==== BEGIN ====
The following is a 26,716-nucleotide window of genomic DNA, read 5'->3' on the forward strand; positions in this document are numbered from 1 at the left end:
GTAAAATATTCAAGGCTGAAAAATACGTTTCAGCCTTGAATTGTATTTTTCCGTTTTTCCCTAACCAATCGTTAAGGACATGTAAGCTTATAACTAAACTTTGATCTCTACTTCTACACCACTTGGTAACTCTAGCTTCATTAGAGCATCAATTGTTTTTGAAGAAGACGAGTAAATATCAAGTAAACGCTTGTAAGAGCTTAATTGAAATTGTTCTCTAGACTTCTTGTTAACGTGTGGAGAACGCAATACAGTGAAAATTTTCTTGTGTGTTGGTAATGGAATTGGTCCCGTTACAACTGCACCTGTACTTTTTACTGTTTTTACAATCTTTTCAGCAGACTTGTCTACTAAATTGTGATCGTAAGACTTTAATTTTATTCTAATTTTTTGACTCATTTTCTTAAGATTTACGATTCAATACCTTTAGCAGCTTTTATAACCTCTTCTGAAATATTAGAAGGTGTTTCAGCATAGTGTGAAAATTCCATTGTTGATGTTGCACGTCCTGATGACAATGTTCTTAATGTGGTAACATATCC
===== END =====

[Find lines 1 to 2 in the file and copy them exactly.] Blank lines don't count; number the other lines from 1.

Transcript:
The following is a 26,716-nucleotide window of genomic DNA, read 5'->3' on the forward strand; positions in this document are numbered from 1 at the left end:
GTAAAATATTCAAGGCTGAAAAATACGTTTCAGCCTTGAATTGTATTTTTCCGTTTTTCCCTAACCAATCGTTAAGGACATGTAAGCTTATAACTAAACTTTGATCTCTACTTCTACACCACTTGGTAACTCTAGCTTCATTAGAGCATCAATTGTTTTTGAAGAAGACGAGTAAATATCAAGTAAACGCTTGTAAGAGCTTAATTGAAATTGTTCTCTAGACTTCTTGTTAACGTGTGGAGAACGCAATACAGTGAAAATTTTCTTGTGTGTTGGTAATGGAATTGGTCCCGTTACAACTGCACCTGTACTTTTTACTGTTTTTACAATCTTTTCAGCAGACTTGTCTACTAAATTGTGATCGTAAGACTTTAATTTTATTCTAATTTTTTGACTCATTTTCTTAAGATTTACGATTCAATACCTTTAGCAGCTTTTATAACCTCTTCTGAAATATTAGAAGGTGTTTCAGCATAGTGTGAAAATTCCATTGTTGATGTTGCACGTCCTGATGACAATGTTCTTAATGTGGTAACATATCC